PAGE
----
The development of wide players becoming more prolific goalscorers in the Premier League certainly has taken centre stage with Liverpool and Manchester City’s success since 2015.
Several wingers are proving to be reliable goalscorers rather than mere providers for more traditional centre-forwards.
The use of Roberto Firmino taking up a more selfless role in order to facilitate the space necessary for both Mohamed Salah and Sadio Mane is probably the most obvious example.
But at The Etihad, the output from Raheem Sterling has been equally astonishing under Pep Guardiola. 123 goals in 320 appearances for the Citizens since his 2015 signing reflects his brilliance.
The brilliance of Sterling’s finishing is the simplicity of them.
Under Guardiola, it is a common sight that the English winger is perfectly placed to round off a flowing passing move, comfortably tapping the ball into the net from close range.
Part of that is down to the fluidity and effectiveness of Guardiola’s system but also down to the intelligent movement and anticipation of Sterling. Something which the winger showed for England last summer.
Chelsea has been desperately trying to recreate the productivity of their rivals, ploughing tons into attacking signings since 2019, which still has not found the solution.
The first signing in that spend which has toppled £300m, was Christian Pulisic from Borussia Dortmund for £58m.
Pulisic’s injury issues since his arrival have been well documented, which has halted promising spells.
But one of the American’s strongest attributes has been his sense of anticipation inside the six-yard box and finishing chances.
Just breaking down the numbers of Pulisic whilst actually on the pitch, his strongest trait comes to light.
20 goals in 96 appearances is probably a surprising number given the amount of time he has spent recovering from injuries.
All three of his goals this season have come in the Premier League from 745 minutes in total, which rounds out at 251 minutes per goal.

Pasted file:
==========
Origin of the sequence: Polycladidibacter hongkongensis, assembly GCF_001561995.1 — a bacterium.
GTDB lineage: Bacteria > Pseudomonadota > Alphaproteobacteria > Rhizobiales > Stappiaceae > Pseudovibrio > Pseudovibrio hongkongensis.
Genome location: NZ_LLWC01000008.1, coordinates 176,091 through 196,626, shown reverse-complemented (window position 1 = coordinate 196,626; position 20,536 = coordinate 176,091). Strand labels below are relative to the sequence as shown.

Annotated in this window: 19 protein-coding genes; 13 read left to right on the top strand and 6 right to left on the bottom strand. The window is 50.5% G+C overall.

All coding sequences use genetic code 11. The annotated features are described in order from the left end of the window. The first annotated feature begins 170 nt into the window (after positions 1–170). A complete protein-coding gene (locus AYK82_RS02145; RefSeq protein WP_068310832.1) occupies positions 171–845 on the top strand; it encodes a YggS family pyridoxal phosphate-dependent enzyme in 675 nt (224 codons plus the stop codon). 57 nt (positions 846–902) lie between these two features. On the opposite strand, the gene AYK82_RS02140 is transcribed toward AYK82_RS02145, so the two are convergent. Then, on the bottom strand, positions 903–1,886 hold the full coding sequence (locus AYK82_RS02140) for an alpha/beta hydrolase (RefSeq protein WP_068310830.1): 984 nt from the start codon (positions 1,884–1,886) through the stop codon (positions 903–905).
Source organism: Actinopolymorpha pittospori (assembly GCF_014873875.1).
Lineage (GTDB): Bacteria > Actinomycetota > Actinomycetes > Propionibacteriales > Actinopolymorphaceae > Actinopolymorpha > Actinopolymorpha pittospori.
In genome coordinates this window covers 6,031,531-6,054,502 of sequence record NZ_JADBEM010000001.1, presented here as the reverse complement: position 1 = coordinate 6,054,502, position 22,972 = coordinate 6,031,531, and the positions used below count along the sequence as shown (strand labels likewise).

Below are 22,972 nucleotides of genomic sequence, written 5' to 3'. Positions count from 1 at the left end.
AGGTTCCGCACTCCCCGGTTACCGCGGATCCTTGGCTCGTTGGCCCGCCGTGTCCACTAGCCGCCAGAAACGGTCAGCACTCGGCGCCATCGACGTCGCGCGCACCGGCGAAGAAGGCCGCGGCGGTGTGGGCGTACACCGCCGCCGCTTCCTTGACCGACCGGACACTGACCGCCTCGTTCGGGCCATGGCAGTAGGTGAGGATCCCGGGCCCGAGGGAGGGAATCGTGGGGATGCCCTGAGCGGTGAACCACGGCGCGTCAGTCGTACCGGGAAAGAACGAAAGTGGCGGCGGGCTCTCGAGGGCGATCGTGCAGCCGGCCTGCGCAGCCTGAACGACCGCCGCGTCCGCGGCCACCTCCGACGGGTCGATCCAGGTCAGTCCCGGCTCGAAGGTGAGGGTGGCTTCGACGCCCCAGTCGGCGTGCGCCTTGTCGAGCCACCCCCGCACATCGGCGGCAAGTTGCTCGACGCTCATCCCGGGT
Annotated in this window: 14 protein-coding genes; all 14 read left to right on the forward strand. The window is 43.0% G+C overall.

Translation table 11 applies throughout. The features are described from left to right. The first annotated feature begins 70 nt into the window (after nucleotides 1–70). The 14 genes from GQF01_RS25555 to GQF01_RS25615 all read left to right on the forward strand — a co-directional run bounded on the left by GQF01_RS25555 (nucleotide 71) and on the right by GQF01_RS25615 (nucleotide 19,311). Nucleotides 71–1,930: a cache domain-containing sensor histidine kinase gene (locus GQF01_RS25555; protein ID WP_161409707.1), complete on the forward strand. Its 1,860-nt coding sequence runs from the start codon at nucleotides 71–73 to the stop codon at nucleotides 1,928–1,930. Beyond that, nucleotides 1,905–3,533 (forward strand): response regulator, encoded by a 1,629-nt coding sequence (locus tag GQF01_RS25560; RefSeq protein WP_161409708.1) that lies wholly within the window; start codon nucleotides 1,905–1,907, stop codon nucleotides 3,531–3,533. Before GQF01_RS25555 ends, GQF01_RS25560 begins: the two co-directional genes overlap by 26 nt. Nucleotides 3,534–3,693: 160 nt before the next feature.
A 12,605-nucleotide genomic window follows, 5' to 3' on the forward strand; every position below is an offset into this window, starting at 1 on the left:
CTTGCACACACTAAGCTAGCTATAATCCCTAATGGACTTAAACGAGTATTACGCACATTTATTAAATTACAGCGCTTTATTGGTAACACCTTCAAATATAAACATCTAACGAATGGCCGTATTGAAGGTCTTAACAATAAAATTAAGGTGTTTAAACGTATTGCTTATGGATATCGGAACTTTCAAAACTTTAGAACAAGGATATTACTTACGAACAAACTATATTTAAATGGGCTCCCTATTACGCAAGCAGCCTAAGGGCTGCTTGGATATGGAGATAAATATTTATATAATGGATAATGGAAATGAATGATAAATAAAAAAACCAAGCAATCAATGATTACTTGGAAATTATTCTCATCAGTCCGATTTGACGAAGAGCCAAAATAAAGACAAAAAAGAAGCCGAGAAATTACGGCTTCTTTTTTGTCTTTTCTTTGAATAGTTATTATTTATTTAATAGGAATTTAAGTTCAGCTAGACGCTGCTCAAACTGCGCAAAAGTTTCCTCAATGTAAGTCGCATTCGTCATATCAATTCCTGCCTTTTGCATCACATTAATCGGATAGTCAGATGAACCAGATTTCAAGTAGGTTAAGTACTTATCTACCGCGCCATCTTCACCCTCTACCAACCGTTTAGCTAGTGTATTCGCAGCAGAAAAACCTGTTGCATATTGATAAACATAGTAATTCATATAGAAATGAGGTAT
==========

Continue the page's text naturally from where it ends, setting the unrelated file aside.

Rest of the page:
The problem for Pulisic is perception.
Given that he “replaced” Eden Hazard on the left of Chelsea’s attack in 2019 and has a similar physical frame, people can expect a similar output as the Belgian produced.
But the 23-year-old is more of a finisher than a creator, via FBRef, his total xA (Expected Assists) in the Premier League since joining Chelsea is around seven.
Whilst his xG of around 15 proves he has slightly outperformed expectation with 16. All of his Chelsea goals have come inside the box – a trademark being him running in at the back post to meet a cross.
Given this squad also lacks clinical finishers, arguably Pulisic is one of the more natural ones in Tuchel’s current attack.
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But too often, Pulisic, maybe by his own doing, drops deeper and tries to take on the opposition.
On his best days, the winger will dribble past players for fun and look like one of the best in world football. But these moments of genius are scarce.
Streamlining Pulisic’s game for him to focus on finishing chances and simply becoming a poacher inside the box could turn him into a very dangerous player.
Chelsea is in desperate need of consistent productivity from their expensive attack. Pulisic feels like one player who could produce that.
But a straightforward tweak is required first. If not, it won’t be a shock to see him sold this summer.
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